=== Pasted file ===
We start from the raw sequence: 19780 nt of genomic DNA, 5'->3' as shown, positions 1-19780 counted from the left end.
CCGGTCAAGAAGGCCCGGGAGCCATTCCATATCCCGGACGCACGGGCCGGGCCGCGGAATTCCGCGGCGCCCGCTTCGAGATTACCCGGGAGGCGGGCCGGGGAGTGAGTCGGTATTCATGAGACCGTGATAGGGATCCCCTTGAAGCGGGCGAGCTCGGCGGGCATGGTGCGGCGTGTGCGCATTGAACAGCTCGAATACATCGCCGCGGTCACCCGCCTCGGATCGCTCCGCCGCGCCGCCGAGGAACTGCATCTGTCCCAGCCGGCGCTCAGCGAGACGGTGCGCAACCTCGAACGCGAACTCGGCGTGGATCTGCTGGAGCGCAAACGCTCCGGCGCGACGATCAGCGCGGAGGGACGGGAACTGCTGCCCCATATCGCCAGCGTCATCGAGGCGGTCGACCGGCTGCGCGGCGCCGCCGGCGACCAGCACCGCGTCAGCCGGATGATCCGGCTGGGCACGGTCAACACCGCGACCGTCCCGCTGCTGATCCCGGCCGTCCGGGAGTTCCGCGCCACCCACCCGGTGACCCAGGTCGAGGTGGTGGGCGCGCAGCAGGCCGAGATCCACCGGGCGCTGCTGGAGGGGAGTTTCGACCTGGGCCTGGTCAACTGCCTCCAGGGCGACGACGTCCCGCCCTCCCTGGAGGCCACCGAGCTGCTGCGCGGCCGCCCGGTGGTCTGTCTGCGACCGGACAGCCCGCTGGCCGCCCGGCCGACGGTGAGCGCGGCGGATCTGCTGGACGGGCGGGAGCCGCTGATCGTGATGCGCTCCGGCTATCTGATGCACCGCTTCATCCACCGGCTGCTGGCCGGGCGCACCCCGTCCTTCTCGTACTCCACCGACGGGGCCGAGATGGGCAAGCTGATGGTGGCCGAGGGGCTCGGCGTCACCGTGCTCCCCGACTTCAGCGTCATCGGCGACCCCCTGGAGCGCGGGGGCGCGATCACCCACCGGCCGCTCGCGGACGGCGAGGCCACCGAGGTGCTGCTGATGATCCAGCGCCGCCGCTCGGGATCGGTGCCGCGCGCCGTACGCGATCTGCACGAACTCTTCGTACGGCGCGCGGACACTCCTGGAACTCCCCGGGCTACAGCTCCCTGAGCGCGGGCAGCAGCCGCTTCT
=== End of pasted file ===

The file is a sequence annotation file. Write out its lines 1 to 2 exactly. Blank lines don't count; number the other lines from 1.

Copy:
We start from the raw sequence: 19780 nt of genomic DNA, 5'->3' as shown, positions 1-19780 counted from the left end.
CCGGTCAAGAAGGCCCGGGAGCCATTCCATATCCCGGACGCACGGGCCGGGCCGCGGAATTCCGCGGCGCCCGCTTCGAGATTACCCGGGAGGCGGGCCGGGGAGTGAGTCGGTATTCATGAGACCGTGATAGGGATCCCCTTGAAGCGGGCGAGCTCGGCGGGCATGGTGCGGCGTGTGCGCATTGAACAGCTCGAATACATCGCCGCGGTCACCCGCCTCGGATCGCTCCGCCGCGCCGCCGAGGAACTGCATCTGTCCCAGCCGGCGCTCAGCGAGACGGTGCGCAACCTCGAACGCGAACTCGGCGTGGATCTGCTGGAGCGCAAACGCTCCGGCGCGACGATCAGCGCGGAGGGACGGGAACTGCTGCCCCATATCGCCAGCGTCATCGAGGCGGTCGACCGGCTGCGCGGCGCCGCCGGCGACCAGCACCGCGTCAGCCGGATGATCCGGCTGGGCACGGTCAACACCGCGACCGTCCCGCTGCTGATCCCGGCCGTCCGGGAGTTCCGCGCCACCCACCCGGTGACCCAGGTCGAGGTGGTGGGCGCGCAGCAGGCCGAGATCCACCGGGCGCTGCTGGAGGGGAGTTTCGACCTGGGCCTGGTCAACTGCCTCCAGGGCGACGACGTCCCGCCCTCCCTGGAGGCCACCGAGCTGCTGCGCGGCCGCCCGGTGGTCTGTCTGCGACCGGACAGCCCGCTGGCCGCCCGGCCGACGGTGAGCGCGGCGGATCTGCTGGACGGGCGGGAGCCGCTGATCGTGATGCGCTCCGGCTATCTGATGCACCGCTTCATCCACCGGCTGCTGGCCGGGCGCACCCCGTCCTTCTCGTACTCCACCGACGGGGCCGAGATGGGCAAGCTGATGGTGGCCGAGGGGCTCGGCGTCACCGTGCTCCCCGACTTCAGCGTCATCGGCGACCCCCTGGAGCGCGGGGGCGCGATCACCCACCGGCCGCTCGCGGACGGCGAGGCCACCGAGGTGCTGCTGATGATCCAGCGCCGCCGCTCGGGATCGGTGCCGCGCGCCGTACGCGATCTGCACGAACTCTTCGTACGGCGCGCGGACACTCCTGGAACTCCCCGGGCTACAGCTCCCTGAGCGCGGGCAGCAGCCGCTTCT